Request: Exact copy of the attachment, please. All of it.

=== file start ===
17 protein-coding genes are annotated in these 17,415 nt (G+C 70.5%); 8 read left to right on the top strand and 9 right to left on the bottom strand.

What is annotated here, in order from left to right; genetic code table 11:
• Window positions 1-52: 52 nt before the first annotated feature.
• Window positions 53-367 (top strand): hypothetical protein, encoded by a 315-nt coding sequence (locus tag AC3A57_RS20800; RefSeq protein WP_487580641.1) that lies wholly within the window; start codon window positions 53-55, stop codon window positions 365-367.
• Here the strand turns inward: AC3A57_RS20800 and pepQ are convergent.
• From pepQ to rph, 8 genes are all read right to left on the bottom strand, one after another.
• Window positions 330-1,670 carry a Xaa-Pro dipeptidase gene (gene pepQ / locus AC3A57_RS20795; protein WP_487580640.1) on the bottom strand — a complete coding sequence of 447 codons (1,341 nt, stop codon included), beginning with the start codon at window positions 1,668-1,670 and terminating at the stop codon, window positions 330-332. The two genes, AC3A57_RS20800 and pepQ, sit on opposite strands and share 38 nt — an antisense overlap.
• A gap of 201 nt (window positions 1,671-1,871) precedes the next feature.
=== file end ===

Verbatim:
17 protein-coding genes are annotated in these 17,415 nt (G+C 70.5%); 8 read left to right on the top strand and 9 right to left on the bottom strand.

What is annotated here, in order from left to right; genetic code table 11:
• Window positions 1-52: 52 nt before the first annotated feature.
• Window positions 53-367 (top strand): hypothetical protein, encoded by a 315-nt coding sequence (locus tag AC3A57_RS20800; RefSeq protein WP_487580641.1) that lies wholly within the window; start codon window positions 53-55, stop codon window positions 365-367.
• Here the strand turns inward: AC3A57_RS20800 and pepQ are convergent.
• From pepQ to rph, 8 genes are all read right to left on the bottom strand, one after another.
• Window positions 330-1,670 carry a Xaa-Pro dipeptidase gene (gene pepQ / locus AC3A57_RS20795; protein WP_487580640.1) on the bottom strand — a complete coding sequence of 447 codons (1,341 nt, stop codon included), beginning with the start codon at window positions 1,668-1,670 and terminating at the stop codon, window positions 330-332. The two genes, AC3A57_RS20800 and pepQ, sit on opposite strands and share 38 nt — an antisense overlap.
• A gap of 201 nt (window positions 1,671-1,871) precedes the next feature.